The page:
Speed up data parser

Hello,
I currently have a file with 1 million characters.. the file is 1 MB in size. I am trying to parse data with this old function that still works but very slow.
    start0end
    start1end
    start2end
    start3end
    start4end
    start5end
    start6end

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the code, takes about 5 painful minutes to process the whole data
    Private Sub Button1_Click(sender As Object, e As EventArgs) Handles Button1.Click
        Dim sFinal = ""
        Dim strData = textbox.Text
        Dim strFirst = "start"
        Dim strSec = "end"

        Dim strID As String, Pos1 As Long, Pos2 As Long, strCur As String = ""

        Do While InStr(strData, strFirst) > 0
            Pos1 = InStr(strData, strFirst)
            strID = Mid(strData, Pos1 + Len(strFirst))
            Pos2 = InStr(strID, strSec)

            If Pos2 > 0 Then
                strID = Microsoft.VisualBasic.Left(strID, Pos2 - 1)
            End If

            If strID <> strCur Then
                strCur = strID

                sFinal += strID & ","
            End If

            strData = Mid(strData, Pos1 + Len(strFirst) + 3 + Len(strID))
        Loop
    End Sub

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XK8ERAsked:
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Jacques Bourgeois (James Burger)PresidentCommented:
Operations are always slow when you perform a lot of operations on strings.

There are a few tricks that you can use.

For instance, everytime that you have a literal string value, such as the "," on your assignment to sFinal, a string object needs to be created and will then need to be destroyed by the Garbage Collection. If you were to use a variable such as Dim coma = "," and use coma instead of ",", you would create a single string for the whole operation instead of creating one each time you concatenate.

Then, the concatenation itself does something similar. Everytime that you assign something to a variable, the system reserve memory for the new string and then destroy the old one before setting the variable to the new block of memory. This is necessary because the new variable does not have the same length as the old one. There is a System.Text.StringBuilder object that can speed up concatenations tremendously by using its Append method.

Then, you are using Visual Basic functions instead of using the functions built into the framework. In some cases the compiler does the translation, but not always. Your VB function is first called, and then it calls the corresponding .NET method. Using the .NET methods directly could, in some cases, make things a little faster.

Right, Left and Mid can be replaced by variations of Substring (strID = strID.Substring(strData, Pos1 + strFirst.Length). Note that I also use the Length method of the String instead of the Len method of Visual Basic.

Instr can similarly be replaced by the IndexOf method of the String class.

Instead of reassigning to strData in the last line, keep the whole data in all the time. You will be working with the same object all the time instead of having a new object created in each loop. Keep the value of Pos1 + Len(strFirst) + 3 + Len(strID)) for the next iteration of the loop and use it as the start position Pos1 = InStr(Pos3, strData, strFirst), or if you want to do it the .NET way: Pos1 = strData.IndexOf(strFirst, Pos3)
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XK8ERAuthor Commented:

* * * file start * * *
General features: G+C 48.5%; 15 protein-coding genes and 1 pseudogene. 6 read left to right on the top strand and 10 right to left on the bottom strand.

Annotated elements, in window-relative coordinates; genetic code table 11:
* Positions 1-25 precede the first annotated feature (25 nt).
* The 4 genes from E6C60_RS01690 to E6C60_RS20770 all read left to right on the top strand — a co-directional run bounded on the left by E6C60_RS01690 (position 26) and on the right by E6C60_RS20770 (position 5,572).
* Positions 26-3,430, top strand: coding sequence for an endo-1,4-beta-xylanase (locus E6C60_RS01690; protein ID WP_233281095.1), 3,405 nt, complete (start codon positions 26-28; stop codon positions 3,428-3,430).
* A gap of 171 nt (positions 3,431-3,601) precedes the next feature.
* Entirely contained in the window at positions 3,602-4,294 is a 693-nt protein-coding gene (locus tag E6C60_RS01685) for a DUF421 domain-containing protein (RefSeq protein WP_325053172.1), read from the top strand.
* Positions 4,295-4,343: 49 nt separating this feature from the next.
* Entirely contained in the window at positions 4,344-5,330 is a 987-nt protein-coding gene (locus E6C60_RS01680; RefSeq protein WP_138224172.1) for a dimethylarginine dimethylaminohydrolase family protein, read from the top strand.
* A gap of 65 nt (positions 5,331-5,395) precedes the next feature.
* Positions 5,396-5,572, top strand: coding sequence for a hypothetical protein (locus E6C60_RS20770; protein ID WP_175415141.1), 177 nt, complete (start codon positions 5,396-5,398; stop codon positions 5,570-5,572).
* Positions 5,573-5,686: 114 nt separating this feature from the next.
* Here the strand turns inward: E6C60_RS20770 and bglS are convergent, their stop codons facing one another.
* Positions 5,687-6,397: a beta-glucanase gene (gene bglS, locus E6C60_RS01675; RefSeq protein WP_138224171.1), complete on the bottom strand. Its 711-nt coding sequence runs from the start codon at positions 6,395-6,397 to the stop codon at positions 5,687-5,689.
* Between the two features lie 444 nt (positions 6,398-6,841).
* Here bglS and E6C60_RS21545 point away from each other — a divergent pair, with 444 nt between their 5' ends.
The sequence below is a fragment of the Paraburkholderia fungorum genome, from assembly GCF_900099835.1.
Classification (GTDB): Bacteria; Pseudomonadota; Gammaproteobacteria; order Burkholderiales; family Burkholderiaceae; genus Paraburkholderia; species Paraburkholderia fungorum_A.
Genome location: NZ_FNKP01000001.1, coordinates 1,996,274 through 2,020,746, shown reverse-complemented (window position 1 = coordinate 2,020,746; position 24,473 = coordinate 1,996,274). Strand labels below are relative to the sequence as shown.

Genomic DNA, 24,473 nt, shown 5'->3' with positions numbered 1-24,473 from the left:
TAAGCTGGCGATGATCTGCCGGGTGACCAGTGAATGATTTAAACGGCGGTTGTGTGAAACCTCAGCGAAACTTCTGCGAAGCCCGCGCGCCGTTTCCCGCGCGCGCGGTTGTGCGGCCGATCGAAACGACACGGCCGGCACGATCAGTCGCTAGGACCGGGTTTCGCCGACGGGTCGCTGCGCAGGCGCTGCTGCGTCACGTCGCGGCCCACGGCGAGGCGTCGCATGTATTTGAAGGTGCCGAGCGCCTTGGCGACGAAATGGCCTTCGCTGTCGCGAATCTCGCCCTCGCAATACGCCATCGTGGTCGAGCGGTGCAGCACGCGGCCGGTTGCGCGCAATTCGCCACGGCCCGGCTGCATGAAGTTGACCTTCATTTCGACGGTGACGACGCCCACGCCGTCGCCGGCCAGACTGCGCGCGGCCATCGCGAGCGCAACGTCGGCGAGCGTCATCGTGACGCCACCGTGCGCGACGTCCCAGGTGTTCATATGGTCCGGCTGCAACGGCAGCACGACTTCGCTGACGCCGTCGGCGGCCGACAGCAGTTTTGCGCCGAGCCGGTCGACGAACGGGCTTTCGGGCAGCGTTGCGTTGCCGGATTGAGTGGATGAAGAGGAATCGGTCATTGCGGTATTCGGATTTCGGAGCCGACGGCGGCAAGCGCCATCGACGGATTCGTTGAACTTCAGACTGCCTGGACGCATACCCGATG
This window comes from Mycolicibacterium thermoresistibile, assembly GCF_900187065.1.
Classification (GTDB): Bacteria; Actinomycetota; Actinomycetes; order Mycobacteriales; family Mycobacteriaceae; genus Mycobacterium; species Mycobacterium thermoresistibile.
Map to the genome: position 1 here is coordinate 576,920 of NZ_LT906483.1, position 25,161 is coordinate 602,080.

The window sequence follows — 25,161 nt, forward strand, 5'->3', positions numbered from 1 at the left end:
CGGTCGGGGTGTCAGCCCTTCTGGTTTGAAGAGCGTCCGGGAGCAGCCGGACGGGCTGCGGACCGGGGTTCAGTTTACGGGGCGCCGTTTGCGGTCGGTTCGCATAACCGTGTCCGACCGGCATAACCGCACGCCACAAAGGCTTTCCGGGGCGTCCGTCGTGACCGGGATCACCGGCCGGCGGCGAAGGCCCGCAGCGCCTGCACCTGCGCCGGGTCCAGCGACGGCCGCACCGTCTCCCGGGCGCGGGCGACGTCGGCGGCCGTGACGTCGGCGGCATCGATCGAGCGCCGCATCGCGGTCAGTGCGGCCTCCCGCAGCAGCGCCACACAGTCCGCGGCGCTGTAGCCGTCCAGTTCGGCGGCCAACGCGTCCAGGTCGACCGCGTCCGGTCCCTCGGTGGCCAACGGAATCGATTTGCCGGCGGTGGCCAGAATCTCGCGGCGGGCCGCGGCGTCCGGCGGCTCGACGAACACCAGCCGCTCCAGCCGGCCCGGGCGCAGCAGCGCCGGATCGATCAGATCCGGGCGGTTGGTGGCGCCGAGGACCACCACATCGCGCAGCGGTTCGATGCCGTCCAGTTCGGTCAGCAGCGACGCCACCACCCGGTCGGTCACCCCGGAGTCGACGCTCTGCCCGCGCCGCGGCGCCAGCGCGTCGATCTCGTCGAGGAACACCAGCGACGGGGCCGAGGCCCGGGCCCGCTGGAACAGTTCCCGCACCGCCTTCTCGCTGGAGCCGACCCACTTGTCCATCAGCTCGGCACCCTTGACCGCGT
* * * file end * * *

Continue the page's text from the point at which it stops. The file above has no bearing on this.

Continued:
JamesBurger, that was beautiful explanation and I am happy to learn from such great minds.. do you think its possible to see some code of how you would see this function running smooth ?
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XK8ERAuthor Commented:
I've been tying for these past few hours to get this going but this is rocket science to me! I am just a farmer that only knows how to plant tomatoes..
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Miguel OzSoftware EngineerCommented:
JamesBurger explanation only deals with id parsing, but if the file comes as text and string to parse as a line of this file you can use File.ReadAllLines method to get the file contents as string arrays as follows:
        public string ExtractIdAsCsvString(string filename)
        {
            //Initial values
            var strFirst = "start";
            var strSec = "end";
            string strCur = String.Empty; 
            int idxFirst = strFirst.Length;
            int lenSec = strSec.Length;
            //Real calc starts here
            string[] dataLines = File.ReadAllLines(filename);
            StringBuilder sbFinal = new StringBuilder();
            foreach (var line in dataLines)
            {
                var strId = line.Substring(idxFirst, line.Length - lenSec);
                if (strId == strCur)
                    continue;
                sbFinal.Append(strId);
            }
            return sbFinal.ToString();//YOur sFinal result.
        }

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Notice that code above is quick but it does not do error check, meaning that it will fail if the file contains the following:
start3     //No end
4end       //No start

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If this is the case you need to modify the above code as follows:
        public string ExtractIdAsCsvStringWithErrorCheck(string filename)
        {
            //Initial values
            var strFirst = "start";
            var strSec = "end";
            var comma = ',';
            int lenSec = strSec.Length;
            string strCur = String.Empty;
            //Real calc starts here
            string[] dataLines = File.ReadAllLines(filename);
            StringBuilder sbFinal = new StringBuilder();
            foreach (var line in dataLines)
            {
                //check if line starts with "start" else the idx = 0 
                int idxFirst = line.StartsWith(strFirst)? strFirst.Length: 0;
                //check if line ends with "end"